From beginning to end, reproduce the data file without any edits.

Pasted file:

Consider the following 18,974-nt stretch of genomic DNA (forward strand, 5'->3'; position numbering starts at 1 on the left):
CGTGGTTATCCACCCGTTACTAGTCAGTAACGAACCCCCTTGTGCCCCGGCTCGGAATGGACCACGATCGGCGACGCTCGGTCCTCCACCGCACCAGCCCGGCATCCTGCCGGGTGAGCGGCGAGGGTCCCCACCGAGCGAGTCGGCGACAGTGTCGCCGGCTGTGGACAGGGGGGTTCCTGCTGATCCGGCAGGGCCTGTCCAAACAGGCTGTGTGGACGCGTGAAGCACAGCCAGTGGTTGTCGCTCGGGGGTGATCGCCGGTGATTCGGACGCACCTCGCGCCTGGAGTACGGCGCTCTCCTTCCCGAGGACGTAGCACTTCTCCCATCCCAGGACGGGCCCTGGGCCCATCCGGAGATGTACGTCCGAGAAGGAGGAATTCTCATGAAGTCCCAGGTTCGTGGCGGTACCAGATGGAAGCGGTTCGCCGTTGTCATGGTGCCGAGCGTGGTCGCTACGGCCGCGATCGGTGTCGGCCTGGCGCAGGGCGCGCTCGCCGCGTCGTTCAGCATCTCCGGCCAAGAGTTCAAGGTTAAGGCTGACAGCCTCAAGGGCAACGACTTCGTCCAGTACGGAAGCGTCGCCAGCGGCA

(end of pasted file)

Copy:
Consider the following 18,974-nt stretch of genomic DNA (forward strand, 5'->3'; position numbering starts at 1 on the left):
CGTGGTTATCCACCCGTTACTAGTCAGTAACGAACCCCCTTGTGCCCCGGCTCGGAATGGACCACGATCGGCGACGCTCGGTCCTCCACCGCACCAGCCCGGCATCCTGCCGGGTGAGCGGCGAGGGTCCCCACCGAGCGAGTCGGCGACAGTGTCGCCGGCTGTGGACAGGGGGGTTCCTGCTGATCCGGCAGGGCCTGTCCAAACAGGCTGTGTGGACGCGTGAAGCACAGCCAGTGGTTGTCGCTCGGGGGTGATCGCCGGTGATTCGGACGCACCTCGCGCCTGGAGTACGGCGCTCTCCTTCCCGAGGACGTAGCACTTCTCCCATCCCAGGACGGGCCCTGGGCCCATCCGGAGATGTACGTCCGAGAAGGAGGAATTCTCATGAAGTCCCAGGTTCGTGGCGGTACCAGATGGAAGCGGTTCGCCGTTGTCATGGTGCCGAGCGTGGTCGCTACGGCCGCGATCGGTGTCGGCCTGGCGCAGGGCGCGCTCGCCGCGTCGTTCAGCATCTCCGGCCAAGAGTTCAAGGTTAAGGCTGACAGCCTCAAGGGCAACGACTTCGTCCAGTACGGAAGCGTCGCCAGCGGCA